Wednesday, January 18, 2006

Quiet reflection

Last night I had a tickle in my throat, and this morning I woke up with laryngitis. Just like that - out of the blue - no voice at all.

It's been a trying day. Aside from having no voice, I started the day feeling pretty healthy so I tried to do all of the things I normally do. By 2:00 I was so exhausted I was almost bleary-eyed. I happened to be reading an article about echolalia at the time and was really able to relate it to Bud's language development when it hit me: I've been struggling to talk for one day - really, for only 8 hours - and I am completely tapped out. Bud struggles to talk every single day of his life. That's when I started to see the parallels.

Obviously, speech is not a physical challenge for Bud, but the mental energy he needs to spend to try to string words together to make people understand him is at least as taxing for him as my laryngitis was for me. And it manifests in so many of the same ways.

Throughout the day, though I knew what I wanted to say to people I was continuously weighing the pros and cons of making the effort. Is what I have to say really that important? What if they can't hear me? It's easier to just say nothing. If I don't look at anyone, maybe no one will start talking to me and then I won't have to say anything.

Every time the phone rang, my anxiety escalated. Telephone communication is completely speech-based; I did not believe I could meet the challenge.

Often, when I did speak, people misunderstood what I was trying to say. It was frustrating. If I could have just carried around a tape recorder with a few choice phrases that I could play to people to approximate what I was trying to say, I would have.

As the day wore on, the effort began to take it's toll. I was emotionally spent and physically exhausted. When I came home and tried to tell my husband about my day, straining with the effort of slowly getting each word out until I had finally whispered the whole sentence, and his response was "What?" I wanted to scream and bop him on the nose.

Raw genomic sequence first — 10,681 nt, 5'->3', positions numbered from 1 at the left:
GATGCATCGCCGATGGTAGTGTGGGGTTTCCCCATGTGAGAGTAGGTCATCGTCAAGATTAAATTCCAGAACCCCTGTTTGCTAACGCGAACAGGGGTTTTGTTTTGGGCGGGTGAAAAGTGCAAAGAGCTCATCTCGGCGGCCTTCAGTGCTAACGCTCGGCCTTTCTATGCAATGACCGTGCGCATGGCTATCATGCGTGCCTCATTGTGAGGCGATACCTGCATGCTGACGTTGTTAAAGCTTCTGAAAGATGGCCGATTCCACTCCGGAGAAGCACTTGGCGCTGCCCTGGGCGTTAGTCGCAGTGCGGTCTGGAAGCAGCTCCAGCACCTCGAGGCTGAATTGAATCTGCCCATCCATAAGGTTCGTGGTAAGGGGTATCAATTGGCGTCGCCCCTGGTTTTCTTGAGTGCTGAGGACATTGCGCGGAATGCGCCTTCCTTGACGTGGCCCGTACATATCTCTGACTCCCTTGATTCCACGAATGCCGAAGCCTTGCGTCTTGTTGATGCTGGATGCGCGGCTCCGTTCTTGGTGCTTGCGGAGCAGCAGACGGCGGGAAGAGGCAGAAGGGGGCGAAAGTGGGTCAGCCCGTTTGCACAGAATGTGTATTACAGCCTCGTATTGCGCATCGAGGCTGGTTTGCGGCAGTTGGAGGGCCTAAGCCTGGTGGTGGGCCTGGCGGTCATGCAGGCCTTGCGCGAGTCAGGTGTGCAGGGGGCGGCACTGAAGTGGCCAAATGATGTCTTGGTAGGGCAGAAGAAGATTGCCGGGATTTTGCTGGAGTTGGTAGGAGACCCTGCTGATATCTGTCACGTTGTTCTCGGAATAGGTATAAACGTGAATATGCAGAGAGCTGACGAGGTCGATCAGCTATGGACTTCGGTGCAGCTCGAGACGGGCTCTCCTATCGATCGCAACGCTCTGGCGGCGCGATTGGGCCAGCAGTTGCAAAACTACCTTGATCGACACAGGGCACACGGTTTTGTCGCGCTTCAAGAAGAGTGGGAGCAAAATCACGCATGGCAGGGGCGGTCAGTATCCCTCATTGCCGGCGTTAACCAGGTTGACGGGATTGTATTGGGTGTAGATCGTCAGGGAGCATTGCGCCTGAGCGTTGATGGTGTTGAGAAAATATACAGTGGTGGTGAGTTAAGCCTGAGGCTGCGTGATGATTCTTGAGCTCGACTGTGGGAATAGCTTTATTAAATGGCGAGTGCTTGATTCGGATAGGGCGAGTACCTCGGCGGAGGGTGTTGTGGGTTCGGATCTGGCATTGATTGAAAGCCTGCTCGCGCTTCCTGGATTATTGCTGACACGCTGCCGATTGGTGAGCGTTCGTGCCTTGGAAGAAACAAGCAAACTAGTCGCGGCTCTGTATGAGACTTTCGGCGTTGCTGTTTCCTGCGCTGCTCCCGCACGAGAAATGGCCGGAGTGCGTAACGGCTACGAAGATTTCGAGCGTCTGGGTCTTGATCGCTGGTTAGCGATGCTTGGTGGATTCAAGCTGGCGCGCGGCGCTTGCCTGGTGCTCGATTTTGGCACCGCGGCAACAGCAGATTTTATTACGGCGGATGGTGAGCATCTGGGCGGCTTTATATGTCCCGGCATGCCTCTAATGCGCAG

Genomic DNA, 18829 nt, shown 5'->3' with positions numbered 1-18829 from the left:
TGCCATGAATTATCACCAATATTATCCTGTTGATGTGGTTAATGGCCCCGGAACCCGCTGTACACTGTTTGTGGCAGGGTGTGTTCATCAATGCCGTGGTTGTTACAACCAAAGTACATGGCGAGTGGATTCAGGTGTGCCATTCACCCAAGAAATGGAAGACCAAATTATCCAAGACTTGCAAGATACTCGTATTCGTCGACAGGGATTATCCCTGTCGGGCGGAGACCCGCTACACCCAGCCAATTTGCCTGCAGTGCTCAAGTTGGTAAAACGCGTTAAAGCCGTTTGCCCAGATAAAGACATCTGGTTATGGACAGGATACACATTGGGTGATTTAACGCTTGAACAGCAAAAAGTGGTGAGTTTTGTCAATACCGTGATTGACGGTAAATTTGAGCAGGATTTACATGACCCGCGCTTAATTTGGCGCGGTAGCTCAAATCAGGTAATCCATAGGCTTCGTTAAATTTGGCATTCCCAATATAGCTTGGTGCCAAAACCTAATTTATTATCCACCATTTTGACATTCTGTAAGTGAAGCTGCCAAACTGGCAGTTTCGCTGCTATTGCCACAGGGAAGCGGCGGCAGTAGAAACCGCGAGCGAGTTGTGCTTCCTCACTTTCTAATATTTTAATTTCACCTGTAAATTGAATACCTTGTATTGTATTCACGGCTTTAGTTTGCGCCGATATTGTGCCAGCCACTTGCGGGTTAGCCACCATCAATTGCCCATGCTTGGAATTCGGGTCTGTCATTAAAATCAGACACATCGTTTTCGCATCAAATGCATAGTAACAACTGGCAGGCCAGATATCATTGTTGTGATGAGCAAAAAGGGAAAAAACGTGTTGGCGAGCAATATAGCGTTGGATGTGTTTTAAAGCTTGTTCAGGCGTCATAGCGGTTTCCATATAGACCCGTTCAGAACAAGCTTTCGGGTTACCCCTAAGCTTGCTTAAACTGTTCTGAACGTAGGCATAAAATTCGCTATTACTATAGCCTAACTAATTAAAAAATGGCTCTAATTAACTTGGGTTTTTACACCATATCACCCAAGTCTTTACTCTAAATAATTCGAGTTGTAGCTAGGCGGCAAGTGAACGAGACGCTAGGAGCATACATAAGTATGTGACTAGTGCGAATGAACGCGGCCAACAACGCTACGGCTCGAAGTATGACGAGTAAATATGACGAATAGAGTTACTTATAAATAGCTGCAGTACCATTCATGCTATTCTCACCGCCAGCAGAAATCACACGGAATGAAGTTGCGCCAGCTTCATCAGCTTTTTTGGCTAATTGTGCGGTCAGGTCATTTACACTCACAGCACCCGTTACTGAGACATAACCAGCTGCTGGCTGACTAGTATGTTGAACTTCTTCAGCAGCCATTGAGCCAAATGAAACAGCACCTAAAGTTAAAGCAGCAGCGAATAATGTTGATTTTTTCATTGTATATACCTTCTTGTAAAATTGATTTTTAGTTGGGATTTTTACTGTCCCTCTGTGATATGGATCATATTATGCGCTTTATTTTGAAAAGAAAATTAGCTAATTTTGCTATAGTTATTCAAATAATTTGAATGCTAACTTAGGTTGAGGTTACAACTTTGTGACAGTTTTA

I didn't want to talk to anyone. I wanted to be alone with my books, and my computer, and the things that bring me comfort.

Huh. Whaddaya know.

I'd better find my voice again soon, so I can get back to the work of helping Bud find his.


kristina said...

I have had a similar throat tickle now turned into a hacking cough for the past week! One never knows how much one needs something--the voice--till it's not there.

Rest up!

Eileen said...

I hate losing my voice. It is so frustrating. It does give us a little perspective on how frustrating it must be for our kids who struggle with language everyday.

Hope your voice comes back by morning!

MothersVox said...

Such a great post! So great when we get a sense of what it must be like to be in the situation that our kids are in . . . struggling to find their voices, struggling to speak.

Thanks for your insights into how easy it can be to just give up and stop communicating when confronted by an obstacle . . . even when we're grown-ups.

I hope you're feeling fine soon!

Estee Klar-Wolfond said...

Interesting metaphor...frustrating but adaptable?


Mom to Mr. Handsome said...

I love the little insights that happen out of the blue. They give me a whole new perspective. I feel refreshed in my thinking and approach with helping Gabe. They are a blessing.